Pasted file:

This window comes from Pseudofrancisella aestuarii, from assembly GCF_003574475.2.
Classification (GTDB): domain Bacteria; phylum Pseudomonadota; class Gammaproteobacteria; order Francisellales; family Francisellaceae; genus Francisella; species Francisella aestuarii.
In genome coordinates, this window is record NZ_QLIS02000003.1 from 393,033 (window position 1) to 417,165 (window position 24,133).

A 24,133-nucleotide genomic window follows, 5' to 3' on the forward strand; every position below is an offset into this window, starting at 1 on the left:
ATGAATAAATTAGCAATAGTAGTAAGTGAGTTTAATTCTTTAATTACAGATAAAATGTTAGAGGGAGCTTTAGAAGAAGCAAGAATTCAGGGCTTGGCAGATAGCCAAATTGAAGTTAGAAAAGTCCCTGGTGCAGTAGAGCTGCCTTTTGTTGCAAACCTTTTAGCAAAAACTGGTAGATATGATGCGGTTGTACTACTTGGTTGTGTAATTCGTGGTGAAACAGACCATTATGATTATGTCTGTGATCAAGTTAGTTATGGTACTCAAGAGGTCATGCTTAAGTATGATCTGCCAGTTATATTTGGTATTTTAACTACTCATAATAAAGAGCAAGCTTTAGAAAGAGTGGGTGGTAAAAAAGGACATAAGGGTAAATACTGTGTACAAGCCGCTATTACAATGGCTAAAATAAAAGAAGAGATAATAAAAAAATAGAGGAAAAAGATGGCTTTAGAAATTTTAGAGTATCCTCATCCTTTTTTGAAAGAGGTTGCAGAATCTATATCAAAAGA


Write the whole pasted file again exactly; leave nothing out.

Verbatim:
This window comes from Pseudofrancisella aestuarii, from assembly GCF_003574475.2.
Classification (GTDB): domain Bacteria; phylum Pseudomonadota; class Gammaproteobacteria; order Francisellales; family Francisellaceae; genus Francisella; species Francisella aestuarii.
In genome coordinates, this window is record NZ_QLIS02000003.1 from 393,033 (window position 1) to 417,165 (window position 24,133).

A 24,133-nucleotide genomic window follows, 5' to 3' on the forward strand; every position below is an offset into this window, starting at 1 on the left:
ATGAATAAATTAGCAATAGTAGTAAGTGAGTTTAATTCTTTAATTACAGATAAAATGTTAGAGGGAGCTTTAGAAGAAGCAAGAATTCAGGGCTTGGCAGATAGCCAAATTGAAGTTAGAAAAGTCCCTGGTGCAGTAGAGCTGCCTTTTGTTGCAAACCTTTTAGCAAAAACTGGTAGATATGATGCGGTTGTACTACTTGGTTGTGTAATTCGTGGTGAAACAGACCATTATGATTATGTCTGTGATCAAGTTAGTTATGGTACTCAAGAGGTCATGCTTAAGTATGATCTGCCAGTTATATTTGGTATTTTAACTACTCATAATAAAGAGCAAGCTTTAGAAAGAGTGGGTGGTAAAAAAGGACATAAGGGTAAATACTGTGTACAAGCCGCTATTACAATGGCTAAAATAAAAGAAGAGATAATAAAAAAATAGAGGAAAAAGATGGCTTTAGAAATTTTAGAGTATCCTCATCCTTTTTTGAAAGAGGTTGCAGAATCTATATCAAAAGA